Mosher answers:
Your question just points out the fact that every malt is different, and each maltster does somewhat different things, so you really need to be able to read the malt analysis and adjust your brewing accordingly.

I would say that if they claim high diastatic power, then it's very likely to be true--otherwise they'd have a very dissatisfied bunch of customers. In that context, I would guess that "high" probably means up to perhaps 30% adjuncts. Do remember if you use rice or corn that they need to be boiled/cooked first before mashing.

Offline duncan

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Re: Ask the Experts: Randy Mosher
« Reply #3 on: March 15, 2013, 09:27:49 AM »
Jeff from California asks:
What is the best way to raise mash temperature in a converted cooler type mash tun?

Many of my beers have little head formation and poor head retention. Can my mashing technique affect the stability and size of the head in my finished beer?


Mosher answers:
You are pretty much limited to a decoction or additions of near-boiling water. The second is a good way to do a mash-out, since you're going to need to add water anyway as part of the sparge--this just moves it up a bit. More exotic methods include adding hot rocks, heated stirring paddles and live steam injection, a method I've never had the courage to attempt. Of course, that's what RIMS and HERMS systems are designed to do, so if you're a step-mad brewer, one of those types of systems might be the ticket. But in all-malt beers, it generally isn't necessary to do a step. I'd say if you don't have some very specific reason for doing a mash step, leave it out.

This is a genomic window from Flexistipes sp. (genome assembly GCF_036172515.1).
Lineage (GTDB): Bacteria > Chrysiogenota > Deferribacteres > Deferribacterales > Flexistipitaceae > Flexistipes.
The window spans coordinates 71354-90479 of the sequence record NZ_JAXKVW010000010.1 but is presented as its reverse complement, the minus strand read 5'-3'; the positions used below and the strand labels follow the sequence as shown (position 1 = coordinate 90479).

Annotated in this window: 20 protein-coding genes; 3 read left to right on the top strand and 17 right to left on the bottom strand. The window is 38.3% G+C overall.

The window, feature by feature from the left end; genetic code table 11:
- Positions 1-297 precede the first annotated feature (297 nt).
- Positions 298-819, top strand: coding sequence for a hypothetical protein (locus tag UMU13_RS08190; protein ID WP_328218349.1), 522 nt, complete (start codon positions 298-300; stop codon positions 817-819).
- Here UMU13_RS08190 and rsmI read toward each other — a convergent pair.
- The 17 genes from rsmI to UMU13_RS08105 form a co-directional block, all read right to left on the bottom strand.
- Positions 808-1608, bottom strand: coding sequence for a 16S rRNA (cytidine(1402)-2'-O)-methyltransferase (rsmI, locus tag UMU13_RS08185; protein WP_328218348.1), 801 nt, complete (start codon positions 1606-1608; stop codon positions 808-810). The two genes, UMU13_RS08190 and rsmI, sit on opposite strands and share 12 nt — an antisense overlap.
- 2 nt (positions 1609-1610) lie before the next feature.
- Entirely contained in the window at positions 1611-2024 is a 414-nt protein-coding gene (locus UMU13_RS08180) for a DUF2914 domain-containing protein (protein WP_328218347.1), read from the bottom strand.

Most modern malt is designed to be used in a single-infusion type of mash. Don't know what you're doing, but your other question deals with step mashes, so I'll assume for the point of this question that you sometimes do them. With all-malt beers, this is a good (and by good I mean bad) way to break down the "good" mid-length proteins that are the main component of bubbles and of beer body. Malt beers with a protein rest may appear somewhat thin in body and lack the proper head. Sometimes the simplest way is the best.

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Re: Ask the Experts: Randy Mosher
« Reply #4 on: March 15, 2013, 09:29:14 AM »